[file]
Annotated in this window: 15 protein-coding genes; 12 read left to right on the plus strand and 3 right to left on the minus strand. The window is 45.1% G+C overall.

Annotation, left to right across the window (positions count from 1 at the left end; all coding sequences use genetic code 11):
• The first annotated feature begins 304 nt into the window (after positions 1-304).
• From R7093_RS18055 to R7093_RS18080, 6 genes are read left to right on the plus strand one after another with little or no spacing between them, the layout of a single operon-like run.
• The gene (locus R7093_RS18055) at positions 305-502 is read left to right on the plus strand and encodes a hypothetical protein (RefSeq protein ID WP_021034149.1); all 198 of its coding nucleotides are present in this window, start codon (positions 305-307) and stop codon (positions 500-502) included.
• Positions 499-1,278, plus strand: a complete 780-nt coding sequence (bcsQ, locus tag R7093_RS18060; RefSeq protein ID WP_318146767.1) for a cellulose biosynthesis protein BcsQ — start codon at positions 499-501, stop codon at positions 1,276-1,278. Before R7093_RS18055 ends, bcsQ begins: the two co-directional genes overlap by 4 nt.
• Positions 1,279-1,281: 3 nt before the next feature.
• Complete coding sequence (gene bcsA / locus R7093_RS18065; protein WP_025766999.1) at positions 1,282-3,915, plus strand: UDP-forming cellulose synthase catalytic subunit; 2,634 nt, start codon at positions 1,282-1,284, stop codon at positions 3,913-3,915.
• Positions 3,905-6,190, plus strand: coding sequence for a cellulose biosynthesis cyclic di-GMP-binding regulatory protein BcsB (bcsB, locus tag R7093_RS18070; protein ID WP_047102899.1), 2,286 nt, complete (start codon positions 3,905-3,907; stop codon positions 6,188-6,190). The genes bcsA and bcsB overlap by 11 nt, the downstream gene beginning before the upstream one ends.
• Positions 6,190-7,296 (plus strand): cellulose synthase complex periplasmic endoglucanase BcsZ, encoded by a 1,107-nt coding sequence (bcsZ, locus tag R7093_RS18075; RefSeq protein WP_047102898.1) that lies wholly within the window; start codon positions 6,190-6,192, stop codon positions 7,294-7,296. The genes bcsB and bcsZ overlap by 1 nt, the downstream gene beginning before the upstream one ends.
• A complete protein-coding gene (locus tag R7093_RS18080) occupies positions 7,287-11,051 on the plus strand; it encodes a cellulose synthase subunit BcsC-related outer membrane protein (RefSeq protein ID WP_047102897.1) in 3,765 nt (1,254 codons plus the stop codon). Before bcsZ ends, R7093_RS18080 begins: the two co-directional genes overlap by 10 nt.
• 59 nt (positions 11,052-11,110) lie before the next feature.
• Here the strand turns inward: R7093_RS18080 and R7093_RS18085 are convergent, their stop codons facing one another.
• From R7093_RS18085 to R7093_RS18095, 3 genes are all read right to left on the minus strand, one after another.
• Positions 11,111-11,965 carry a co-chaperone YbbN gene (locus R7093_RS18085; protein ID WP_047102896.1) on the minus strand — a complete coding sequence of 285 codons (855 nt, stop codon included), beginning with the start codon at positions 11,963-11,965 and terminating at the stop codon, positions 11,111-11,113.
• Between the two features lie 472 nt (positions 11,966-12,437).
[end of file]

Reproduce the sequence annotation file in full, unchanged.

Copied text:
Annotated in this window: 15 protein-coding genes; 12 read left to right on the plus strand and 3 right to left on the minus strand. The window is 45.1% G+C overall.

Annotation, left to right across the window (positions count from 1 at the left end; all coding sequences use genetic code 11):
• The first annotated feature begins 304 nt into the window (after positions 1-304).
• From R7093_RS18055 to R7093_RS18080, 6 genes are read left to right on the plus strand one after another with little or no spacing between them, the layout of a single operon-like run.
• The gene (locus R7093_RS18055) at positions 305-502 is read left to right on the plus strand and encodes a hypothetical protein (RefSeq protein ID WP_021034149.1); all 198 of its coding nucleotides are present in this window, start codon (positions 305-307) and stop codon (positions 500-502) included.
• Positions 499-1,278, plus strand: a complete 780-nt coding sequence (bcsQ, locus tag R7093_RS18060; RefSeq protein ID WP_318146767.1) for a cellulose biosynthesis protein BcsQ — start codon at positions 499-501, stop codon at positions 1,276-1,278. Before R7093_RS18055 ends, bcsQ begins: the two co-directional genes overlap by 4 nt.
• Positions 1,279-1,281: 3 nt before the next feature.
• Complete coding sequence (gene bcsA / locus R7093_RS18065; protein WP_025766999.1) at positions 1,282-3,915, plus strand: UDP-forming cellulose synthase catalytic subunit; 2,634 nt, start codon at positions 1,282-1,284, stop codon at positions 3,913-3,915.
• Positions 3,905-6,190, plus strand: coding sequence for a cellulose biosynthesis cyclic di-GMP-binding regulatory protein BcsB (bcsB, locus tag R7093_RS18070; protein ID WP_047102899.1), 2,286 nt, complete (start codon positions 3,905-3,907; stop codon positions 6,188-6,190). The genes bcsA and bcsB overlap by 11 nt, the downstream gene beginning before the upstream one ends.
• Positions 6,190-7,296 (plus strand): cellulose synthase complex periplasmic endoglucanase BcsZ, encoded by a 1,107-nt coding sequence (bcsZ, locus tag R7093_RS18075; RefSeq protein WP_047102898.1) that lies wholly within the window; start codon positions 6,190-6,192, stop codon positions 7,294-7,296. The genes bcsB and bcsZ overlap by 1 nt, the downstream gene beginning before the upstream one ends.
• A complete protein-coding gene (locus tag R7093_RS18080) occupies positions 7,287-11,051 on the plus strand; it encodes a cellulose synthase subunit BcsC-related outer membrane protein (RefSeq protein ID WP_047102897.1) in 3,765 nt (1,254 codons plus the stop codon). Before bcsZ ends, R7093_RS18080 begins: the two co-directional genes overlap by 10 nt.
• 59 nt (positions 11,052-11,110) lie before the next feature.
• Here the strand turns inward: R7093_RS18080 and R7093_RS18085 are convergent, their stop codons facing one another.
• From R7093_RS18085 to R7093_RS18095, 3 genes are all read right to left on the minus strand, one after another.
• Positions 11,111-11,965 carry a co-chaperone YbbN gene (locus R7093_RS18085; protein ID WP_047102896.1) on the minus strand — a complete coding sequence of 285 codons (855 nt, stop codon included), beginning with the start codon at positions 11,963-11,965 and terminating at the stop codon, positions 11,111-11,113.
• Between the two features lie 472 nt (positions 11,966-12,437).